Clinton’s GOTV is robust enough to target strongly Democratic but low-propensity voters. Silver points out polls can’t factor this in. For example, one organization in Florida has dispatched 500 paid canvassers to the field for months to activate a pool of 384,000 Latino voters. Trump is also outmuscled by unions spending hundreds of millions of dollars and deploying thousands of full-time canvassers for Democrats. These efforts are yielding dividends among Latinos in Arizona and Asian-Americans in Nevada. And Michigan’s Arab-American and Muslim-American firewall will easily keep Trump at bay there.

Democrats are hand-wringing over declining African-American turnout, and this has put North Carolina and Ohio in peril, but the surge from women, college-educated, and racial minorities from Virginia to Nevada will offset this deficit. Republicans are already embroiled in civil war, which is damaging Trump in Wisconsin and Utah. Democrats are united and feature a stellar array of surrogates on the hustings, such as the Obamas, Bill Clinton, Joe Biden, Tim Kaine, Bernie Sanders, Elizabeth Warren, and an A-list of celebrities. Donald Trump has the Pharma Bro, an underwear model, a disgraced baseball star, and a felonious “Real Housewife.”

There is also no evidence of “shy” Trump voters that polls allegedly fail to register. And Trump’s attempts to activate whites who normally don’t vote looks to be a dud as well. An analysis of newly registered and “missing” voters favoring Clinton. Even if there is a hidden upsurge for Trump, it’s unlikely to overcome all these obstacles.

Silver cautions as well that the history of presidential elections and scientific polling is so scanty in terms of data that it’s dicey to draw any broad-based conclusions. For instance, conventional wisdom says as goes Ohio, so goes the nation. But Trump looks set to win Ohio and lose the general election, a first in 14 straight presidential races.

(N.B.: not so fast – our ground game may win Ohio)

FiveThirtyEight’s model worked fantastically well when the sailing was smooth, but it is foundering in the violent seas of 2016. The Cook Political Report, the brainchild of  the dean of election forecasting, Charles Cook, observes that despite Clinton’s eleventh-hour woes, “The race has tightened to its ‘natural resting place’ with a 2-4 point lead for Clinton,” while Trump’s “path to 270 electoral votes remains decidedly and almost impossibly narrow.”

The best prediction of how the 2016 campaign ends is likelier to be a metaphor than math: Hillary Clinton’s near-collapse at the September 11 memorial where her entire team mobilized to shield her and carry her over the finish line. And no statistical model can predict a moment like that.

Arun Gupta is a graduate of the French Culinary Institute in New York and has written for dozens of publications including the Washington Post, the Nation, The Progressive, Telesur English, and the Guardian. He is the author of the upcoming Bacon as a Weapon of Mass Destruction: A Junk-Food-Loving Chef’s Inquiry into Taste (The New Press).


Fear Not: More Americans Support Bernie Sanders Than Donald Trump — No Matter What TV Says

Sanders, who is supported by more voters than Trump, has received just 10 minutes of network airtime throughout the entire campaign — which translates to 1/23 of Trump’s campaign coverage.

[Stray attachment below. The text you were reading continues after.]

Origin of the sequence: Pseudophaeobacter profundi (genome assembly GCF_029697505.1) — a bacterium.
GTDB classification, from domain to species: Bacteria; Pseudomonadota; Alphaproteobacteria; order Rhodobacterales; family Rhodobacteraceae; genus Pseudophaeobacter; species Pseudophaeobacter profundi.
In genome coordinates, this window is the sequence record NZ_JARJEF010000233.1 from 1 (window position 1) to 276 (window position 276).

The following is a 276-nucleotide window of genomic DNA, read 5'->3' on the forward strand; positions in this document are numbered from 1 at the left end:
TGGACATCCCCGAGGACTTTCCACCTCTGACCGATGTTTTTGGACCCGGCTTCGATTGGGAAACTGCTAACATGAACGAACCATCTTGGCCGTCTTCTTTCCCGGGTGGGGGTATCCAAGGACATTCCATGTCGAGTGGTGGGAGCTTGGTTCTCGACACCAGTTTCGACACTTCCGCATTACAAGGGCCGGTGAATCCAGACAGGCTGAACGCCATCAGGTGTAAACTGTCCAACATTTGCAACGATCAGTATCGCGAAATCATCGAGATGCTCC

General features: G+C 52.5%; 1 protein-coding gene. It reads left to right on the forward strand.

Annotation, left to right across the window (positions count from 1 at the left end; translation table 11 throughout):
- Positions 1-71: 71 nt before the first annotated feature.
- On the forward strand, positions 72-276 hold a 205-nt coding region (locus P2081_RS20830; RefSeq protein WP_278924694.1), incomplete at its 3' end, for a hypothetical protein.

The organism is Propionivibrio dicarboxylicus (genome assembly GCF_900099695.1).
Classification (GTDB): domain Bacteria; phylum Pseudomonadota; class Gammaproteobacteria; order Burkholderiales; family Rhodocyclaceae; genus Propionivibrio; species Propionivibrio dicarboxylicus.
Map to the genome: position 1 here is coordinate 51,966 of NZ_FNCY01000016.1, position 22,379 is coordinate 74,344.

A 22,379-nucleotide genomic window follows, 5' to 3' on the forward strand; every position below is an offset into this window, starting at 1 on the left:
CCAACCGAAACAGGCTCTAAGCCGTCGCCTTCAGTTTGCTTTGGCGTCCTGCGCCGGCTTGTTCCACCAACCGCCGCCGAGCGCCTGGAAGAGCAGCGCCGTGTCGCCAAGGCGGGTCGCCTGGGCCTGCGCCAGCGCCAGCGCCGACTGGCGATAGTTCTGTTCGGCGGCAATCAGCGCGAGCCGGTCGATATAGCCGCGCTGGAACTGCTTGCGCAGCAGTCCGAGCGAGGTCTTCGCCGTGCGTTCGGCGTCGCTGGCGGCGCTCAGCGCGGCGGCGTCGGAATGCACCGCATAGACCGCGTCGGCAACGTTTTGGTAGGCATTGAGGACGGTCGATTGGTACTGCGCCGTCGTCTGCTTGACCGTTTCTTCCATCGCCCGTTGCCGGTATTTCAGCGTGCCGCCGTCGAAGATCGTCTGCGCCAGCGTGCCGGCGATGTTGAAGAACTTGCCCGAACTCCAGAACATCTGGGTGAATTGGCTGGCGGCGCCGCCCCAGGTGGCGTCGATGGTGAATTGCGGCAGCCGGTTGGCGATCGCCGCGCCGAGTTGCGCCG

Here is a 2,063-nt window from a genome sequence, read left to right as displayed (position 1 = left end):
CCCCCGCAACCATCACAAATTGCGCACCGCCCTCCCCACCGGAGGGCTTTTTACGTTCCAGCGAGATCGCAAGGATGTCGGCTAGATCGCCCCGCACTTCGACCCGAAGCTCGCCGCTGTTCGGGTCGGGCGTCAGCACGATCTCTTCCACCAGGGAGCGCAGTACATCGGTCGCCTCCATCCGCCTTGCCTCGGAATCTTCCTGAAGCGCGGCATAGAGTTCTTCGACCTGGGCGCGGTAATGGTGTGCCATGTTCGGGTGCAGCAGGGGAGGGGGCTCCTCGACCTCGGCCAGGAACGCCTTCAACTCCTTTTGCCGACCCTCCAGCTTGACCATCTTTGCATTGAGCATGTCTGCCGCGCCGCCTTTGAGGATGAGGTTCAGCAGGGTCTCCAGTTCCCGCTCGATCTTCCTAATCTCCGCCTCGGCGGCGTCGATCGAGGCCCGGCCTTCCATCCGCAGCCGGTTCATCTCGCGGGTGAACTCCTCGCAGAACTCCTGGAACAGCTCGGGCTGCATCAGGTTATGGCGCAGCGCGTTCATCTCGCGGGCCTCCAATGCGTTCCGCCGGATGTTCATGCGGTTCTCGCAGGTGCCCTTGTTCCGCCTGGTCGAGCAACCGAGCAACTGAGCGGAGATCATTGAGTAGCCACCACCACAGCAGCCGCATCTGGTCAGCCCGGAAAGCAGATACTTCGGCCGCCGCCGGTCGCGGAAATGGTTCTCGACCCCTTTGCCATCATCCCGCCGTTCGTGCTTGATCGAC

Author:Travis Gettys

Emphasis Mine

(N.B.:Rather than blame minorities for their problems those who feel left out should blame the actual culprit: capitalism, and join Unions and support Bernie). 

As the Donald Trump campaign turns from farce to tribulation, it’s worth noting that millions more Americans support Bernie Sanders than the Republican frontrunner.

Trump’s level of national support is 30.4 percent of GOP primary voters, according to the average calculated by Real Clear Politics, while Sanders remains in second place among Democratic primary voters with a 30.8 percent average level of support.

However, as the Philadelphia Daily News‘ Will Bunch points out — there are considerably more Democrats than Republicans.

The most recent Pew poll shows 32 percent of Americans identify themselves as Democrats, compared to 23 percent who describe themselves as Republicans — so that suggests far more people support Sanders than Trump, based on party identity and both candidates’ levels of national support.

Polling guru Nate Silver, who operates the website, cautioned that all the candidates’ poll numbers are misleading at this stage in the election cycle because most voters still aren’t paying attention.

Trump, the real estate tycoon and reality TV star, entered the race as a celebrity and has gobbled up a disproportionate share of media coverage that has, in turn, helped him maintain a healthy lead over his GOP rivals.

The Tyndall Report, which tracks coverage on nightly network newscasts, found that Trump has hogged more than a quarter of all presidential race coverage — and more than the entire Democratic field combined.

Hillary Clinton — who enjoys the most voter support, by far, of any candidate in either party — had received the second-most network news coverage.

Sanders, who is supported by more voters than Trump, has received just 10 minutes of network airtime throughout the entire campaign — which translates to 1/23 of Trump’s campaign coverage.

That has distorted perceptions about Trump’s true level of support, which Silver has estimated as 6 percent to 8 percent of the electorate — or roughly “the same share of people who think the Apollo moon landings were faked,” the pollster said.

Trump’s continued success remains mystifying to many observers, and his anti-Muslim proposals are so alarming that his rivals and mainstream media organizations are openly comparing him to Nazi leader Adolph Hitler.

But some of those horrified observers might take comfort in realizing that Sanders, the democratic socialist, has earned more voter support than Trump — the fascist fabulist.


Nate Silver: ‘Stop Comparing Donald Trump And Bernie Sanders’

Source: Daily Kos

Author:Lawrence Lewis

Emphasis Mine